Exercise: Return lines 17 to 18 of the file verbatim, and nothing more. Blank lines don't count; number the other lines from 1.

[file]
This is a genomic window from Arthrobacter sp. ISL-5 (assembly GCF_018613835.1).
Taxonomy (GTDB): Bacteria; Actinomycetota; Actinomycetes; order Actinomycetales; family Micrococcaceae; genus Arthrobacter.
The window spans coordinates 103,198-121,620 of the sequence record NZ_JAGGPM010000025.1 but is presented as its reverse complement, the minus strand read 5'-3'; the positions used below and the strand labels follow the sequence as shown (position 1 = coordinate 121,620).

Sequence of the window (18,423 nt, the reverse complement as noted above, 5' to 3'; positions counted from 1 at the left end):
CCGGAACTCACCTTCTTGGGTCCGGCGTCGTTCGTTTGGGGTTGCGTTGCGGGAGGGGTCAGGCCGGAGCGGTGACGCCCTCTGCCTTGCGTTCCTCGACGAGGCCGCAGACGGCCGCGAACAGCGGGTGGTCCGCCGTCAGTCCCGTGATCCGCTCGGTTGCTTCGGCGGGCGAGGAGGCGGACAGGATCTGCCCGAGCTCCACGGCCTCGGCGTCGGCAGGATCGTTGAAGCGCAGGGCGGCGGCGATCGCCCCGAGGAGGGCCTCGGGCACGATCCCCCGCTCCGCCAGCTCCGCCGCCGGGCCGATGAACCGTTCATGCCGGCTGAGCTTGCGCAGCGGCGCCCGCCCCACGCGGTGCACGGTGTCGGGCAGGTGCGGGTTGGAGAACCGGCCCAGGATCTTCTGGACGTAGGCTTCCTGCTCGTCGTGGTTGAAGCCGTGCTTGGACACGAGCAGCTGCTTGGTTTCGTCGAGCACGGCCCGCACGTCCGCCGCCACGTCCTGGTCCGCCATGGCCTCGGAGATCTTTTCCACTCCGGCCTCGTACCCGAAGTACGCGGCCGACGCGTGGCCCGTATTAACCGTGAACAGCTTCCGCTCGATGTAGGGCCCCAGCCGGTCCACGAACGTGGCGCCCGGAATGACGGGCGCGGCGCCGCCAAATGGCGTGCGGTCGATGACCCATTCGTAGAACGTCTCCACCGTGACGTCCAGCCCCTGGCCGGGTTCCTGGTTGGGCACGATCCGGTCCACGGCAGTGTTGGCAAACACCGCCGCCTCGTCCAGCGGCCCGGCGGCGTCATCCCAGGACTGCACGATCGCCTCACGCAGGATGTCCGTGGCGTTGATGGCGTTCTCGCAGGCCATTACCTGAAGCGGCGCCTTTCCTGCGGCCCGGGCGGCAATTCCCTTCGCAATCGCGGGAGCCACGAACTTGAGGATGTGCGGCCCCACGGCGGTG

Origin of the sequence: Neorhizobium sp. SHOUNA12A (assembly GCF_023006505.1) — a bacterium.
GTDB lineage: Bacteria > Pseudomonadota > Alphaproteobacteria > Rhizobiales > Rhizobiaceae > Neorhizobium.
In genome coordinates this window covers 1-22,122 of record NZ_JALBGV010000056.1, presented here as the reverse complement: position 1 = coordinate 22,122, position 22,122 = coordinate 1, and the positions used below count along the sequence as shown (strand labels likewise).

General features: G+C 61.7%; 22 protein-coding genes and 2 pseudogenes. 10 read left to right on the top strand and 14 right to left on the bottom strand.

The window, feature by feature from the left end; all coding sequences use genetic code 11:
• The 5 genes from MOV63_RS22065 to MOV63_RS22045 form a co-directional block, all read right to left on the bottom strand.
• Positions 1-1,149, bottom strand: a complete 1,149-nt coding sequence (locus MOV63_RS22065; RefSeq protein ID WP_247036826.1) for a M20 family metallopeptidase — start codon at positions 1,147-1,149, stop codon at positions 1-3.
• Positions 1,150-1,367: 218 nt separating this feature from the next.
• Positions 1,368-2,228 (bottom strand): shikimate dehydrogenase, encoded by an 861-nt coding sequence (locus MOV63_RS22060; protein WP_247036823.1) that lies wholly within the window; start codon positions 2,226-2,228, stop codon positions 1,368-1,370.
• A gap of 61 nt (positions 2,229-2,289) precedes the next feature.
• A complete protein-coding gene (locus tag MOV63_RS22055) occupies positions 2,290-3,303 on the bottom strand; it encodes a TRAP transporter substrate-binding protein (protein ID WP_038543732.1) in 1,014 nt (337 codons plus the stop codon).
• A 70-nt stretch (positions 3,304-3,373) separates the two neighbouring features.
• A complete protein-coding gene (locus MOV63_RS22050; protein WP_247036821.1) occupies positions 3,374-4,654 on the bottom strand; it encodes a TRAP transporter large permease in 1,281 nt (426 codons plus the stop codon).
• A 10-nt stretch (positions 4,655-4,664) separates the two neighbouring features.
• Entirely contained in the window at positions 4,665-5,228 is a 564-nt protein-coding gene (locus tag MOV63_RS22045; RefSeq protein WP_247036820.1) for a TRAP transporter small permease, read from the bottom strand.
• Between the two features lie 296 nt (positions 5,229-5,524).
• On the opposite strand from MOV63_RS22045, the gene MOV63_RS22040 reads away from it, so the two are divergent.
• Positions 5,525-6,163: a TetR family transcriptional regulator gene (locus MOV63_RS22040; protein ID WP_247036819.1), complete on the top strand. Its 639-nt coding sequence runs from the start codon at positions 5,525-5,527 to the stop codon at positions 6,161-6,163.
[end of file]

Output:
• A 70-nt stretch (positions 3,304-3,373) separates the two neighbouring features.
• A complete protein-coding gene (locus MOV63_RS22050; protein WP_247036821.1) occupies positions 3,374-4,654 on the bottom strand; it encodes a TRAP transporter large permease in 1,281 nt (426 codons plus the stop codon).